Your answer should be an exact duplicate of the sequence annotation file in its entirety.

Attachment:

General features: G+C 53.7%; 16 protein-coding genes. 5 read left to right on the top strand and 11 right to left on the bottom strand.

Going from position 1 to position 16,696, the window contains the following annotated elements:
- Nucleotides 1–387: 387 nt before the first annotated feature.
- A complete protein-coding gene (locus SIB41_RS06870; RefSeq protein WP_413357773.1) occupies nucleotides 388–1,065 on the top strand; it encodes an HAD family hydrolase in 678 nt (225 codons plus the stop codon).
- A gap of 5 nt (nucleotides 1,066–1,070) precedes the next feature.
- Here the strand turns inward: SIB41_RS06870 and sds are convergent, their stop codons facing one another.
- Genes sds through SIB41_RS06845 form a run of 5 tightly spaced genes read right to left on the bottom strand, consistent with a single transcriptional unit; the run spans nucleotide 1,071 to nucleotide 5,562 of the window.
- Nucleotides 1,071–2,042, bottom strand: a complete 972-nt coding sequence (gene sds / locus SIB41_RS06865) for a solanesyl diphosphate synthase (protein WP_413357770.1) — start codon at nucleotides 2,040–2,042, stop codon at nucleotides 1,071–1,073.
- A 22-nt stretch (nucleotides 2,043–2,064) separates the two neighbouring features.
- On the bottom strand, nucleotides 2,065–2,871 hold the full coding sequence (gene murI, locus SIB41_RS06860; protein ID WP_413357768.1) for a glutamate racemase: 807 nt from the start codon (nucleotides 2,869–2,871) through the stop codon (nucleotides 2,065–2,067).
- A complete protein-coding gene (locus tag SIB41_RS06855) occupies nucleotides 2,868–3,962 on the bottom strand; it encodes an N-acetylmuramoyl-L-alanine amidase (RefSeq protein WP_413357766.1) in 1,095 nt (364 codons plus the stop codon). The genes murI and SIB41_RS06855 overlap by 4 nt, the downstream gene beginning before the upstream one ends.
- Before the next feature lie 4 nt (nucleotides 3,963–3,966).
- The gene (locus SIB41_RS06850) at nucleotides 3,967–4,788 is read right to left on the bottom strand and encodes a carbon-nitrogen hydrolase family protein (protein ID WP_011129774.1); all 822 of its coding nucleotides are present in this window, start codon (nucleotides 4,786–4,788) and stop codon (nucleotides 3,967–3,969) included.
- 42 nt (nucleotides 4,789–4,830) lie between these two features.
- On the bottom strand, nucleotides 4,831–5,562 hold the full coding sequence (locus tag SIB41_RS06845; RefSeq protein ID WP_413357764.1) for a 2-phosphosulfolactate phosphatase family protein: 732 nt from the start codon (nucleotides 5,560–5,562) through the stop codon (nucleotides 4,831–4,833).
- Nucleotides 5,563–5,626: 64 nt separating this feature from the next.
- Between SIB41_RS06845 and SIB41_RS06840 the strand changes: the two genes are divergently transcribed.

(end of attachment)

General features: G+C 53.7%; 16 protein-coding genes. 5 read left to right on the top strand and 11 right to left on the bottom strand.

Going from position 1 to position 16,696, the window contains the following annotated elements:
- Nucleotides 1–387: 387 nt before the first annotated feature.
- A complete protein-coding gene (locus SIB41_RS06870; RefSeq protein WP_413357773.1) occupies nucleotides 388–1,065 on the top strand; it encodes an HAD family hydrolase in 678 nt (225 codons plus the stop codon).
- A gap of 5 nt (nucleotides 1,066–1,070) precedes the next feature.
- Here the strand turns inward: SIB41_RS06870 and sds are convergent, their stop codons facing one another.
- Genes sds through SIB41_RS06845 form a run of 5 tightly spaced genes read right to left on the bottom strand, consistent with a single transcriptional unit; the run spans nucleotide 1,071 to nucleotide 5,562 of the window.
- Nucleotides 1,071–2,042, bottom strand: a complete 972-nt coding sequence (gene sds / locus SIB41_RS06865) for a solanesyl diphosphate synthase (protein WP_413357770.1) — start codon at nucleotides 2,040–2,042, stop codon at nucleotides 1,071–1,073.
- A 22-nt stretch (nucleotides 2,043–2,064) separates the two neighbouring features.
- On the bottom strand, nucleotides 2,065–2,871 hold the full coding sequence (gene murI, locus SIB41_RS06860; protein ID WP_413357768.1) for a glutamate racemase: 807 nt from the start codon (nucleotides 2,869–2,871) through the stop codon (nucleotides 2,065–2,067).
- A complete protein-coding gene (locus tag SIB41_RS06855) occupies nucleotides 2,868–3,962 on the bottom strand; it encodes an N-acetylmuramoyl-L-alanine amidase (RefSeq protein WP_413357766.1) in 1,095 nt (364 codons plus the stop codon). The genes murI and SIB41_RS06855 overlap by 4 nt, the downstream gene beginning before the upstream one ends.
- Before the next feature lie 4 nt (nucleotides 3,963–3,966).
- The gene (locus SIB41_RS06850) at nucleotides 3,967–4,788 is read right to left on the bottom strand and encodes a carbon-nitrogen hydrolase family protein (protein ID WP_011129774.1); all 822 of its coding nucleotides are present in this window, start codon (nucleotides 4,786–4,788) and stop codon (nucleotides 3,967–3,969) included.
- 42 nt (nucleotides 4,789–4,830) lie between these two features.
- On the bottom strand, nucleotides 4,831–5,562 hold the full coding sequence (locus tag SIB41_RS06845; RefSeq protein ID WP_413357764.1) for a 2-phosphosulfolactate phosphatase family protein: 732 nt from the start codon (nucleotides 5,560–5,562) through the stop codon (nucleotides 4,831–4,833).
- Nucleotides 5,563–5,626: 64 nt separating this feature from the next.
- Between SIB41_RS06845 and SIB41_RS06840 the strand changes: the two genes are divergently transcribed.